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Diagnosed with cell lung cancer. Taking radiation and chemotherapy. Given cisplatin and has loss of appetite. Suggestion?

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Radiologist, Nuclear Medicine
Practicing since : 1991
Answered : 103 Questions
Dear Doctor,

This question relates to my father who was diagonsed as having non-small cell lung cancer in the month of March 2013.
A brief history : Three years ago, in very late 2009 (christmas eve) he was diagnosed with the adenocarcinoma of the GE junction.He was a smoker for 40 years till that date and quit right after he was diagnosed with this cancer. A fortnight later (in XXXXXXX 2010) he underwent partial esophagectomy and complete gastrectomy. He was never the same again regarding his food and diet. However he miraculously gained back 10Kgs of weight and maintained it, till Feb 2013.
In February (2013) he started having a cough that would not go away. Initially my dad suspected it to be infection and waited for it to subside by itself (he usually avoids taking antibiotics unless it is necessary..he complains that it messes with his digestion ever since he had gastrectomy).
A few days later, an Xray revealed a mass in his left lung and subsequent tests proved that it was a non-small cell cancer of the lung. It took nearly a month for the doctors/oncologists (we consulted) to establish that it was a metastised tumor from his previous gastric cancer. (must mention here that he was not advised chemotherapy after his gastrectomy surgery 3 yrs ago... which i now believe was a little questionable! btw he is 67 Yrs now). PET CT scan revealed that there were no further spreads of this cancer anywhere else in the body (he had two lumps in the lung).
Coming back, my father completes, today, a 6 week (daily) Radiation and (a weekly) Chemotherapy (chemoradation..given concurrently.)
He was given a weekly Cisplatin 50 injection and was under the IGRT radiation procedure. (Only once in this 6 week course did his creatinine level went a little above normal, otherwise he was fine with his renal functioning...)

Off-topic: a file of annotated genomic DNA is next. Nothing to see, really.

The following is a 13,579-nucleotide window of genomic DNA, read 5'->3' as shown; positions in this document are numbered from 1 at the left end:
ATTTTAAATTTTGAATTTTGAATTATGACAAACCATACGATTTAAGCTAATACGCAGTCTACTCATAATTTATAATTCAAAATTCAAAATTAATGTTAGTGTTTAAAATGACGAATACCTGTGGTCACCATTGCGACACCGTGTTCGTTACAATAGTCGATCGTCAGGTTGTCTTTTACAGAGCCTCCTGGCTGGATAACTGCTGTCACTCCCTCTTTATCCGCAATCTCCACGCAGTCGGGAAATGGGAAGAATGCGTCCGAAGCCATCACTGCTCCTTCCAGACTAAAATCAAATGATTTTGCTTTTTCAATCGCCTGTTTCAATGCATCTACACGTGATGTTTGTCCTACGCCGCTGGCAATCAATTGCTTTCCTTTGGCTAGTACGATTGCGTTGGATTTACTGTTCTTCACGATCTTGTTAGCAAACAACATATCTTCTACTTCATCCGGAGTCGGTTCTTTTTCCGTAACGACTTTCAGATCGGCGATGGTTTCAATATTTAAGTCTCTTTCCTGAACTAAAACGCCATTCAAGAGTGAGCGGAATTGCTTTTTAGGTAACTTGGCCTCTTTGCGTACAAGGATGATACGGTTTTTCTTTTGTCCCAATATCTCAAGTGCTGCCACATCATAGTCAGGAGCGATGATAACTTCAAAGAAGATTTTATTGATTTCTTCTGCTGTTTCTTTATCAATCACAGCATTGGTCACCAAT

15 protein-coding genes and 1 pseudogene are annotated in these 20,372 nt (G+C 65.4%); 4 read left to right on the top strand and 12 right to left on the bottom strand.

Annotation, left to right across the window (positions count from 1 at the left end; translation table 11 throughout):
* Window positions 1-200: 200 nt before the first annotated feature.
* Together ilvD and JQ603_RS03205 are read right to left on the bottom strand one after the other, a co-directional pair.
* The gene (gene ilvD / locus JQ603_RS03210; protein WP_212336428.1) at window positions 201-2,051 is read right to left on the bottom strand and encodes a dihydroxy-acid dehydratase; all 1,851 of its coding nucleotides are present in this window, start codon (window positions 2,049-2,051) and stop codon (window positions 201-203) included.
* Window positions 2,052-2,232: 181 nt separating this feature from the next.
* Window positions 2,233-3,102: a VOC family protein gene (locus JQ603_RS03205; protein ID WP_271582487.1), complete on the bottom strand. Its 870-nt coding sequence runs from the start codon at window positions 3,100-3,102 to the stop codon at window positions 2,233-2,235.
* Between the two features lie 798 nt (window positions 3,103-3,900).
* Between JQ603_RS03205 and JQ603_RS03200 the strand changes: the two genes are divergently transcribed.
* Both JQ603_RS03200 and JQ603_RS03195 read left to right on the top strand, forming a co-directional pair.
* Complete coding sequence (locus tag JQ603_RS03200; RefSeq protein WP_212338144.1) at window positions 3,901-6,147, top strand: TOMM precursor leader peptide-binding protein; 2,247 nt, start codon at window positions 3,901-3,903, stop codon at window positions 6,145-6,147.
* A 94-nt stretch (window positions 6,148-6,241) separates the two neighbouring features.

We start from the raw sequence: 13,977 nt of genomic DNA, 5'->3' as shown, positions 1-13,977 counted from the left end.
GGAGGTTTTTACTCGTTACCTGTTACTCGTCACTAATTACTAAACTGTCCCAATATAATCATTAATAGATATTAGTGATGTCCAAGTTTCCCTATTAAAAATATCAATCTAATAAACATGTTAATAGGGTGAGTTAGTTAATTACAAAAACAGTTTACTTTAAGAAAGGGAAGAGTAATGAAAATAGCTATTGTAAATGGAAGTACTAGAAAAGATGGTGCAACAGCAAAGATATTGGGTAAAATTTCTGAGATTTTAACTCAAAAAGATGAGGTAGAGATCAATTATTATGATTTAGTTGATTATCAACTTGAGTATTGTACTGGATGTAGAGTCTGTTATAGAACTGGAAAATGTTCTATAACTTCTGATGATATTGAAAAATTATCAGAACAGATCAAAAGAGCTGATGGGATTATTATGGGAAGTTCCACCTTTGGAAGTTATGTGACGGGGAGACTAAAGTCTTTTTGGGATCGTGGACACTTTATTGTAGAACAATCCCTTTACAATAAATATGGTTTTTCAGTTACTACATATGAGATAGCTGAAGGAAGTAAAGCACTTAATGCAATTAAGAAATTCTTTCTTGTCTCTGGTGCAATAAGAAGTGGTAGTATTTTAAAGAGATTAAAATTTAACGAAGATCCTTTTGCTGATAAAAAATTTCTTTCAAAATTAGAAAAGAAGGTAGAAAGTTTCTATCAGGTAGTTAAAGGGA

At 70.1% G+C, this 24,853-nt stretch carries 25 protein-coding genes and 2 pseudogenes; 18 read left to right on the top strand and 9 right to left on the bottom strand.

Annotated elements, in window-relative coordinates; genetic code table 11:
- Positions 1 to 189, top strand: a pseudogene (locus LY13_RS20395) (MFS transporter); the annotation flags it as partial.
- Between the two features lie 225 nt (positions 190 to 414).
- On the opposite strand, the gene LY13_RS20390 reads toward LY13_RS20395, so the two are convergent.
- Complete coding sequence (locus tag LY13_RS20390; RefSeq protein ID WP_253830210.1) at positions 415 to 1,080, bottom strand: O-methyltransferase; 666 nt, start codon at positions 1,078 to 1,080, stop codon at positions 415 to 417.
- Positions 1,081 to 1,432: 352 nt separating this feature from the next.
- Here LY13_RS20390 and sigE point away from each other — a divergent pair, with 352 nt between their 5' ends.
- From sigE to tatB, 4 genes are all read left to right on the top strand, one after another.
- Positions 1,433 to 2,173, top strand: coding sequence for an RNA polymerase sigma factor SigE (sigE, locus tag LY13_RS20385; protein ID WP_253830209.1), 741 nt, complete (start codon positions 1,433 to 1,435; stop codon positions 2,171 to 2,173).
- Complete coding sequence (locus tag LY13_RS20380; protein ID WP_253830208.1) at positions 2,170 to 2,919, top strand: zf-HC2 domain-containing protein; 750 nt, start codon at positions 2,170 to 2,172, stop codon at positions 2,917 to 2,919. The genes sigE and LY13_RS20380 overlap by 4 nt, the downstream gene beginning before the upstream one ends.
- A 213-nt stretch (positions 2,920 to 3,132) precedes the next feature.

The first 3 weeks of the course were not very hard on him. He had no known external side effects that i typically know of during chemotherapy (hairloss, skin/nail discolouration). He did experience a sensation of vomiting. However after the 3rd week it became subsequently hard for him to have food (he complains of extreme burning sensation in throat, so much so that he cannot swallow food, or even sip water). Come what may, his food and fluid intake has drastically reduced. I am fearing for him and his health. As i mentioned, today he completes the 6 week chemoradiation course, and he has only gone from bad to worse since the start of this therapy. However, he is a mentally strong person so far...but he did mention last week that if this therapy continued a fortnight, he would not survive (something that he never says).
Loss of apetite and not wanting to intake any food or fluid has become the biggest issue. Besides, i believe he was given only a palliative treatment which definitely means a change in his life style (as long as he is alive)..which will be something he needs to work on.
Can i understand the future course of this situation. How soon is he going to get, a little better than he is right now. (i cannot use the word get-well, since that looks far-fetched).
What do you suggest/advice me (and/or my dad) in general.

Thank you so much in anticipation

best regards
Posted Tue, 9 Jul 2013 in Lung Cancer
Answered by Dr. Manoranjan Chowhan 3 hours later
As I read the history/ info about your father, either it's a case of 2nd tumor (the lung tumor) most probable or else why there will be cytopath difference that is GI junction tumor being adenocarcinoma and now Non small cell lung cancer.
So any way be it a case of metastatic involvement (less likely) or 2nd primary (lung and GI junction tumor).
In either case, the prognosis is not good and the treatment is mostly palliative in this case. Meaning it may benefit symptom wise without any survival advantage what so ever.
As regards symptom relief, it might not be possible nor the prognosis is good.
However proper supportive care like nursing care will be helpful.
Nutrition is important too.
How long it might take the situation to improve, no one can predict for sure.
Follow-up PET-CT Scan may be useful to assess Positive effect of Chemo radiotherapy.
Thanks & best wishes from Dr. Chowhan
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